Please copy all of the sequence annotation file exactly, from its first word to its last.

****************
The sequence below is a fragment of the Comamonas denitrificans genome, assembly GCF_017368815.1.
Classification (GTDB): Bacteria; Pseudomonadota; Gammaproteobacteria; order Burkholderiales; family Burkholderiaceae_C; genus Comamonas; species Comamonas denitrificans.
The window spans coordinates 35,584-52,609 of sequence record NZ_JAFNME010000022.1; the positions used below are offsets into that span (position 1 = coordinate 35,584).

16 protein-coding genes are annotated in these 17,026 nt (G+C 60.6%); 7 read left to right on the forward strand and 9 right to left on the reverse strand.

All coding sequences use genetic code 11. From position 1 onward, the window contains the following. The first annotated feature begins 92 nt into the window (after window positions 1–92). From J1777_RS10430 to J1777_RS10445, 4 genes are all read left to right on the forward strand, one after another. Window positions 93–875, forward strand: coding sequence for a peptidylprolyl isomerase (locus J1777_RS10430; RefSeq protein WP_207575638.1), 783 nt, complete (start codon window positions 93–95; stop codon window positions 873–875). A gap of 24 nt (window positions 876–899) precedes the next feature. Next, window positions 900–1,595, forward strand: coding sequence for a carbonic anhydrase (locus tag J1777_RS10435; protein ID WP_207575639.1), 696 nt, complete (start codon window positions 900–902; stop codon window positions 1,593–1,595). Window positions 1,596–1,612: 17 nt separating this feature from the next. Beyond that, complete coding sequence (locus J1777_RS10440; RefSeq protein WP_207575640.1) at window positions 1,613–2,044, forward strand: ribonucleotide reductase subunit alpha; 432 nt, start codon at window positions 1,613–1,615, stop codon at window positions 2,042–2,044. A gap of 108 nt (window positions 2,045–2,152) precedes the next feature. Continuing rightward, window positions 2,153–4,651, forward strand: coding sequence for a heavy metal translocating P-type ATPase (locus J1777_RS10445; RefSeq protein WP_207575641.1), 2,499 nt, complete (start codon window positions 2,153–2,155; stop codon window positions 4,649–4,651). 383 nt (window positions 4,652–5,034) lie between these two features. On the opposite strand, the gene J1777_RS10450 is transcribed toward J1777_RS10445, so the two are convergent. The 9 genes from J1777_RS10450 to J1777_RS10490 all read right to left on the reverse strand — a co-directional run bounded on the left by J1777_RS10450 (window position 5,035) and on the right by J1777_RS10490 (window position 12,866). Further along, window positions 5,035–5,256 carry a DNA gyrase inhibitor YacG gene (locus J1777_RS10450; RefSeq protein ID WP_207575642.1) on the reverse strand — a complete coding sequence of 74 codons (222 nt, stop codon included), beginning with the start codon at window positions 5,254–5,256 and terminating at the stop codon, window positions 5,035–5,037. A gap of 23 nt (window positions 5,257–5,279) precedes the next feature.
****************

The sequence below is a fragment of the Comamonas denitrificans genome, assembly GCF_017368815.1.
Classification (GTDB): Bacteria; Pseudomonadota; Gammaproteobacteria; order Burkholderiales; family Burkholderiaceae_C; genus Comamonas; species Comamonas denitrificans.
The window spans coordinates 35,584-52,609 of sequence record NZ_JAFNME010000022.1; the positions used below are offsets into that span (position 1 = coordinate 35,584).

16 protein-coding genes are annotated in these 17,026 nt (G+C 60.6%); 7 read left to right on the forward strand and 9 right to left on the reverse strand.

All coding sequences use genetic code 11. From position 1 onward, the window contains the following. The first annotated feature begins 92 nt into the window (after window positions 1–92). From J1777_RS10430 to J1777_RS10445, 4 genes are all read left to right on the forward strand, one after another. Window positions 93–875, forward strand: coding sequence for a peptidylprolyl isomerase (locus J1777_RS10430; RefSeq protein WP_207575638.1), 783 nt, complete (start codon window positions 93–95; stop codon window positions 873–875). A gap of 24 nt (window positions 876–899) precedes the next feature. Next, window positions 900–1,595, forward strand: coding sequence for a carbonic anhydrase (locus tag J1777_RS10435; protein ID WP_207575639.1), 696 nt, complete (start codon window positions 900–902; stop codon window positions 1,593–1,595). Window positions 1,596–1,612: 17 nt separating this feature from the next. Beyond that, complete coding sequence (locus J1777_RS10440; RefSeq protein WP_207575640.1) at window positions 1,613–2,044, forward strand: ribonucleotide reductase subunit alpha; 432 nt, start codon at window positions 1,613–1,615, stop codon at window positions 2,042–2,044. A gap of 108 nt (window positions 2,045–2,152) precedes the next feature. Continuing rightward, window positions 2,153–4,651, forward strand: coding sequence for a heavy metal translocating P-type ATPase (locus J1777_RS10445; RefSeq protein WP_207575641.1), 2,499 nt, complete (start codon window positions 2,153–2,155; stop codon window positions 4,649–4,651). 383 nt (window positions 4,652–5,034) lie between these two features. On the opposite strand, the gene J1777_RS10450 is transcribed toward J1777_RS10445, so the two are convergent. The 9 genes from J1777_RS10450 to J1777_RS10490 all read right to left on the reverse strand — a co-directional run bounded on the left by J1777_RS10450 (window position 5,035) and on the right by J1777_RS10490 (window position 12,866). Further along, window positions 5,035–5,256 carry a DNA gyrase inhibitor YacG gene (locus J1777_RS10450; RefSeq protein ID WP_207575642.1) on the reverse strand — a complete coding sequence of 74 codons (222 nt, stop codon included), beginning with the start codon at window positions 5,254–5,256 and terminating at the stop codon, window positions 5,035–5,037. A gap of 23 nt (window positions 5,257–5,279) precedes the next feature.